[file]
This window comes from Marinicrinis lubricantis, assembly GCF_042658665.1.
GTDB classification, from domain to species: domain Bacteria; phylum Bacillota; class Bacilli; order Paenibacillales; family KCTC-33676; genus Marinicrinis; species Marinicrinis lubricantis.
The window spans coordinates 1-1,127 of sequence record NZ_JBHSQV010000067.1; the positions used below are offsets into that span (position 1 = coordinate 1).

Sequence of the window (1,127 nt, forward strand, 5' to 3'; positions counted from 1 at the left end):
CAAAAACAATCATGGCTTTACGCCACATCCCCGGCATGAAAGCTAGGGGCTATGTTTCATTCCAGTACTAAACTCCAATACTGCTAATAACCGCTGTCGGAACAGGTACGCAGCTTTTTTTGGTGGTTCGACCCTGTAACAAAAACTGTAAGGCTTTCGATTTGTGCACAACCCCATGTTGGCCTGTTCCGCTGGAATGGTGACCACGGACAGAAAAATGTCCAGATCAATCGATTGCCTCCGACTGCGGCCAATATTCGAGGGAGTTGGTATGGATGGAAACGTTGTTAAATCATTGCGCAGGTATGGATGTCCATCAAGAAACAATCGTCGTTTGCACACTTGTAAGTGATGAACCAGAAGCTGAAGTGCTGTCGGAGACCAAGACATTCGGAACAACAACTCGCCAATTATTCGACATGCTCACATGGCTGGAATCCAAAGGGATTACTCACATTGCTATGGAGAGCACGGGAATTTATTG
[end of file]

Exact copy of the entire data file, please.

This window comes from Marinicrinis lubricantis, assembly GCF_042658665.1.
GTDB classification, from domain to species: domain Bacteria; phylum Bacillota; class Bacilli; order Paenibacillales; family KCTC-33676; genus Marinicrinis; species Marinicrinis lubricantis.
The window spans coordinates 1-1,127 of sequence record NZ_JBHSQV010000067.1; the positions used below are offsets into that span (position 1 = coordinate 1).

Sequence of the window (1,127 nt, forward strand, 5' to 3'; positions counted from 1 at the left end):
CAAAAACAATCATGGCTTTACGCCACATCCCCGGCATGAAAGCTAGGGGCTATGTTTCATTCCAGTACTAAACTCCAATACTGCTAATAACCGCTGTCGGAACAGGTACGCAGCTTTTTTTGGTGGTTCGACCCTGTAACAAAAACTGTAAGGCTTTCGATTTGTGCACAACCCCATGTTGGCCTGTTCCGCTGGAATGGTGACCACGGACAGAAAAATGTCCAGATCAATCGATTGCCTCCGACTGCGGCCAATATTCGAGGGAGTTGGTATGGATGGAAACGTTGTTAAATCATTGCGCAGGTATGGATGTCCATCAAGAAACAATCGTCGTTTGCACACTTGTAAGTGATGAACCAGAAGCTGAAGTGCTGTCGGAGACCAAGACATTCGGAACAACAACTCGCCAATTATTCGACATGCTCACATGGCTGGAATCCAAAGGGATTACTCACATTGCTATGGAGAGCACGGGAATTTATTG